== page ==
Spondias dulcis Parkinson

Last updated: 13 August 2015

Scientific Name

Spondias dulcis Parkinson


Chrysomelon pomiferum G.Forst. ex A.Gray, Cytheraea dulcis (Parkinson) Wight & Arn., Evia acida Blume, Evia dulcis (Parkinson) Comm. ex Blume, Evia dulcis (Parkinson) Kosterm., Poupartia dulcis (Parkinson) Blume, Spondias cytherea Sonn. [1]

Vernacular Name

Malaysia Kedondong [2]
English Ambarella, otaheite apple, great hog plum [2], spondias, wi-tree [3]
Indonesia Kedondong manis [2]
Thailand Makok-farang [2], ma kok waan, ma kok farang [3]
Laos Kook hvaan [2]
Myanmar Gway [2]
Philippines Hevi [2]
Cambodia Mokak [2]
Vietnam Cóc [2], c[os]c tr[oof]ng [3]
Zaire Likomba, makomba [3]
Madagascar Farafaka, sakoalahy, sakoambanoitse [3]
South America Caja-manga, hobo de racimos, jobo de la India, jobo de Indio, jocote nomblon, jocote yuplon, juplon, mango jobo, mazana de oro [3].

Geographical Distributions

Spondias dulcis is native throughout South and Southeast Asia. It has spread through the tropics. It is the most common Spondias species in Southeast Asia, apart from the Philippines where only S. purpurea L. is well-known. S. cytherea is also an important fruit in some Pacific Island countries such as Samoa. The species is so often planted in Southeast Asia, including in forest clearings, that it is impossible to distinguish between indigenous and naturalised occurrence. [2]

S. dulcis grows in the warm subtropics, as well as the tropics; it is slightly less hardy than the mango. In the tropics, it is common up to 700 m altitude. The trees require much light; shaded trees produce little or no fruit. Sheltered locations are advised, as the brittle branches break easily. The trees are drought-tolerant; under stress they may briefly lose their leaves. S. cytherea grows on limestone soils, as well as on acid sands, but the soil should be well-drained. [2]

Botanical Description

S. dulcis is a member of the family Anacardiaceae. It is a large, sometimes buttressed tree, which can reach up to 25(-45) m tall while the trunk is 45(-90) cm in diametre. The bark is shallowly fissured and greyish to reddish-brown. [2]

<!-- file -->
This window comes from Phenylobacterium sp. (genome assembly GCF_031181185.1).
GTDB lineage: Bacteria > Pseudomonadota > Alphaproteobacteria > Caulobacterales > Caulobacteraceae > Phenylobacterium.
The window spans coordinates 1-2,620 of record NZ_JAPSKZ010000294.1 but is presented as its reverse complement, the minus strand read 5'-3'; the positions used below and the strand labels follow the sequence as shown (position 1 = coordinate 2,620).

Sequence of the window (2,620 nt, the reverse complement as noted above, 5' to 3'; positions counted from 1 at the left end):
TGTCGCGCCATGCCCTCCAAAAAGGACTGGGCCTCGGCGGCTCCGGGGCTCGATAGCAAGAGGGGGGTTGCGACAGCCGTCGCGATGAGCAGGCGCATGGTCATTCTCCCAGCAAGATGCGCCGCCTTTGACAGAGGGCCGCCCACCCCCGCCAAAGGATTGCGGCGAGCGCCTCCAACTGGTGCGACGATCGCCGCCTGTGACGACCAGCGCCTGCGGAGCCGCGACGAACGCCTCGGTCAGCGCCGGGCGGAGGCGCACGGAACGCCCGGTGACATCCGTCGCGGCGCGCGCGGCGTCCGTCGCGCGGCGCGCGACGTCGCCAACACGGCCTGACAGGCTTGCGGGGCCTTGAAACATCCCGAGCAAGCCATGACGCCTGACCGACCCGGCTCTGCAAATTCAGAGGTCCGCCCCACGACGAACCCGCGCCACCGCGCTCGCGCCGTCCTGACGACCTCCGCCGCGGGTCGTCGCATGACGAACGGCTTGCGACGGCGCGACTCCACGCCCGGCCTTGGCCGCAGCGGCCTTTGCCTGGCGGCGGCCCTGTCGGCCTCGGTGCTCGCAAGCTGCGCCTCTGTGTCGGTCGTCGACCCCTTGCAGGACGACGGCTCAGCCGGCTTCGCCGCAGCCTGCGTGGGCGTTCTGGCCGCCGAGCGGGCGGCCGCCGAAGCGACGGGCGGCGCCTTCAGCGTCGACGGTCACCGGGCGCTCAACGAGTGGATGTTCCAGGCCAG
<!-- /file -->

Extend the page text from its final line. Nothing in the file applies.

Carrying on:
The leaves are with 4-10 pairs of leaflets, 11-20 cm long rachis and 9-15 cm petiole. The leaflets are ovate-oblong to lance-shaped, measuring 5-15(-25) cm x 1.5-5 cm, chartaceous, unequal at base, with entire margin, serrate or crenulate and acuminate apex. [2]

The inflorescences are paniculate, terminal, usually appear before the leaves and up to 35 cm long. The flowers are cream to white while the pedicel is 1-4 mm long. The 0.5 mm long sepal lobes are triangular. The petals are ovate-oblong and measuring about 2.5 cm x 1 cm. The ovary is 5(4)-celled, with 5(4) styles and free. [2]

The fruit is an ellipsoid or spherical drupe, measuring 4-10 cm x 3-8 cm and bright-orange. The endocarp is peculiar, with irregular spiny and fibrous protuberances. [2]


S. dulcis tree grows quickly and bears fruit within 4 years from seed. In the humid tropics, it produces more or less continuously, following flushing and flowering of individual twigs. In monsoon climate, flowering is concentrated in the dry season while the trees are more or less leafless. Trees in the subtropics flower in spring. In Java, trees flower in July-August and the crop is harvested in January-April when few other seasonal fruits are available. The fruit matures 6-8 months after flowering. In Australia, a period of 3.5-4.5 months has been recorded. Flowers are perfect. Many fruits have only one or two seeds. Some seeds are polyembryonic. The endocarp of good fruit has a rather small hard inner zone which is connected to a delicate peripheral zone by numerous radiating, straight or curved, spinose and fibrous protuberances. The outer zone can be easily torn or peeled off from the inner one. In New Guinea, a form occurs with small, sour but edible fruits. [2]

Chemical Constituent

No documentation

Plant Part Used

No documentation

Traditional Use

No documentation

Preclinical Data

No documentation

Clinical Data

No documentation


No documentation

Poisonous Management

No documentation

Line drawing


Figure 1: The line drawing of S. dulcis [2]


  1. The Plant List. Ver 1.1. Spondias dulcis Parkinson. [homepage on the Internet]. c2013. [updated 2012 Mar 23; cited 2015 Aug 18]. Available from: http://www.theplantlist.org/tpl1.1/record/kew-2480687
  2. Verheij EWM. Spondias cytherea Sonnerat In: Verheij EWM, Coronel RE, editors. Plant Resources of South-East Asia No. 2: Edible fruits and nuts. Wageningen, Netherlands: Pudoc, 1991; p. 287-288
  3. Quattrocchi U. CRC world dictionary of medicinal and poisonous plants: Common names, scientific names, eponyms, synonyms and etymology; Volume V R-Z. Boca Raton, Florida: CRC Press; 2012. p. 376-377.